The D/V-h enhancer sequences are separable into discrete dorsal and ventral components, referred to as D-h and V-h, respectively. Both of these elements are responsive to Ci. The separability of these enhancers suggests that D/V-h expression is regulated by dorsal- and ventral-specific factors, such as Dpp and Wg, and not by ci alone. Dpp and Wg are known to specify dorsal and ventral leg fates, respectively, and have been shown to antagonize each otherís function to maintain dorsal and ventral leg territories. In the absence of one signaling molecule, expression of the other and its target genes expands, resulting in the duplication of dorsal or ventral leg structures (Hays, 1999).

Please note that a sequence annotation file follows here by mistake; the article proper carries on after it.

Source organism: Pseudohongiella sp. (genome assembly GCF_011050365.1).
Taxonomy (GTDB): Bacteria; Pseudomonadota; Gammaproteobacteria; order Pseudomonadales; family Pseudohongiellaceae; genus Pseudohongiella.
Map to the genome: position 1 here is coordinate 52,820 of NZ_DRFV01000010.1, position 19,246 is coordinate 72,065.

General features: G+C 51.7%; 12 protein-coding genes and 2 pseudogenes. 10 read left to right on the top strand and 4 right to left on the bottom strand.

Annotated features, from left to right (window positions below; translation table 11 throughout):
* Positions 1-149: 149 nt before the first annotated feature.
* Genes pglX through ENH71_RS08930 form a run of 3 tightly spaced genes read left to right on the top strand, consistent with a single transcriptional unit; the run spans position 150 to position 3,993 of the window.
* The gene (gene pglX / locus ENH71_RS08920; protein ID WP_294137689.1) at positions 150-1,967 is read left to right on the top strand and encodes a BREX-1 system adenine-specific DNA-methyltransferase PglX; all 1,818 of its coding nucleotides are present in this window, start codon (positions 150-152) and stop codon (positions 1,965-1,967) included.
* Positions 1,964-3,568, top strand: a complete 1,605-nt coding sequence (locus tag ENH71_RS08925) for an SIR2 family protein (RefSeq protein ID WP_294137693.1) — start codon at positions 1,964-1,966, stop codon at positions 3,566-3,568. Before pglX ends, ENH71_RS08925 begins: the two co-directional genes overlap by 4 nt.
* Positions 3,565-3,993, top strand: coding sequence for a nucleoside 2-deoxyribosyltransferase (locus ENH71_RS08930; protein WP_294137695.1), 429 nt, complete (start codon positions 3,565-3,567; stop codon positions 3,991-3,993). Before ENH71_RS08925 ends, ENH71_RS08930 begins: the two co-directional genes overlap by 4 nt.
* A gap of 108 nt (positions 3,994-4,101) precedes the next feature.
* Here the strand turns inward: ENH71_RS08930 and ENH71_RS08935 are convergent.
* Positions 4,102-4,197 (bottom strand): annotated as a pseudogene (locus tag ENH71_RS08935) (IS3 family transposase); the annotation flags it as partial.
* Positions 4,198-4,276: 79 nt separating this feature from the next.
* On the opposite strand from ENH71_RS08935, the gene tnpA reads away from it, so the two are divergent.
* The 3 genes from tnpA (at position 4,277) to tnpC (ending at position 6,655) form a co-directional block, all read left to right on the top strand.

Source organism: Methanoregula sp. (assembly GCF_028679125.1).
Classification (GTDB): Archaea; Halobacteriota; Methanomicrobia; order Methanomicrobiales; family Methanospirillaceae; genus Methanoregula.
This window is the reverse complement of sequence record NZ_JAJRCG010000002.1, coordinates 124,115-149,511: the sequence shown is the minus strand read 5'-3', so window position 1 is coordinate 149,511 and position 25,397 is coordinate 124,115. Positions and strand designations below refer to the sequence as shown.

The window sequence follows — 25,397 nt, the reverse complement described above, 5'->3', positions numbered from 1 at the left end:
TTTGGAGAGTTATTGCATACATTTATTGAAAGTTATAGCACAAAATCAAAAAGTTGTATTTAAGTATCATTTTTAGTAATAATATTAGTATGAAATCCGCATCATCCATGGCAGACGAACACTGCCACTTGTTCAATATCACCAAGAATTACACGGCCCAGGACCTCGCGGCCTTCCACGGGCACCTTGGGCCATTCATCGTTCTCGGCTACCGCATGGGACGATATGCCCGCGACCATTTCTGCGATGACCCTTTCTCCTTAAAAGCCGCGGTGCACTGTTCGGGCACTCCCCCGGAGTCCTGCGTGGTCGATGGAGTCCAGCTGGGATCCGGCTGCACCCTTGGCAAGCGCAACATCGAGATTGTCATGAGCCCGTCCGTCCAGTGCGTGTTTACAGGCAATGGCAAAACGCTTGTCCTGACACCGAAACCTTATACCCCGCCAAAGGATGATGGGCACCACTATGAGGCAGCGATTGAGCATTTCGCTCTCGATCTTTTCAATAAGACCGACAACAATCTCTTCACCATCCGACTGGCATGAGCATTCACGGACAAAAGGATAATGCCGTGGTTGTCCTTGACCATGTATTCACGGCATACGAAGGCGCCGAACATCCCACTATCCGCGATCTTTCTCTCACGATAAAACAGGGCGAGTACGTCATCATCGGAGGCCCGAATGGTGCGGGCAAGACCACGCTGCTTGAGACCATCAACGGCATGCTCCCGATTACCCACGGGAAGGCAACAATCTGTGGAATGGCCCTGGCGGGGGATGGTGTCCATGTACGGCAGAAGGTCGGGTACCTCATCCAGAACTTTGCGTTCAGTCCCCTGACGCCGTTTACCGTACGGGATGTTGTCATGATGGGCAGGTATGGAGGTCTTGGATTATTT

To assess the roles of Dpp and Wg in the regulation of the D-h and V-h enhancer elements, the expression of D-h-lacZ and V-h-lacZ was assayed in legs that were mutant for either dpp or wg. Expression from D-h-lacZ is reduced in leg discs that are mutant for dpp, and is expanded to produce a full D/V axis stripe in discs that are mutant for wg. Conversely, V-h-lacZ expression is severely reduced in wg mutant discs, and duplicated in dpp mutant discs. These findings are in keeping with what has been demonstrated for other Dpp and Wg target genes and suggest that the D-h and V-h enhancers are targets of Dpp and Wg signaling, respectively. The roles of Dpp and Wg in D/V-h regulation were further examined by making somatic clones lacking components of the Dpp and Wg signaling pathways. Given the antagonism between Dpp and Wg in the leg, it was necessary to analyze clones mutant for a component of each pathway. D-h expression was examined in clones mutant for wg and Mothers against dpp (Mad). Mad is a downstream effector in the Dpp signaling pathway that has been shown to bind DNA and transcriptionally regulate some Dpp target genes directly. Dorsal Mad;wg clones that intersect the D-h stripe show loss of h expression, except for variable low level expression in a single row of cells immediately adjacent to the A/P boundary. It can reasonably be concluded that loss of D-h results from the loss of Mad, since there is no duplicated Wg in these clones. These results not only support the finding that D-h is a target of Dpp signaling, it identifies Mad as a potential transcriptional regulator of D-h. Thus it is proposed that D/V-h expression is regulated in a non-linear pathway in which Ci plays a dual role. In addition to serving as an upstream activator of Dpp and Wg, Ci acts combinatorially with them to activate D/V-h expression (Hays, 1999).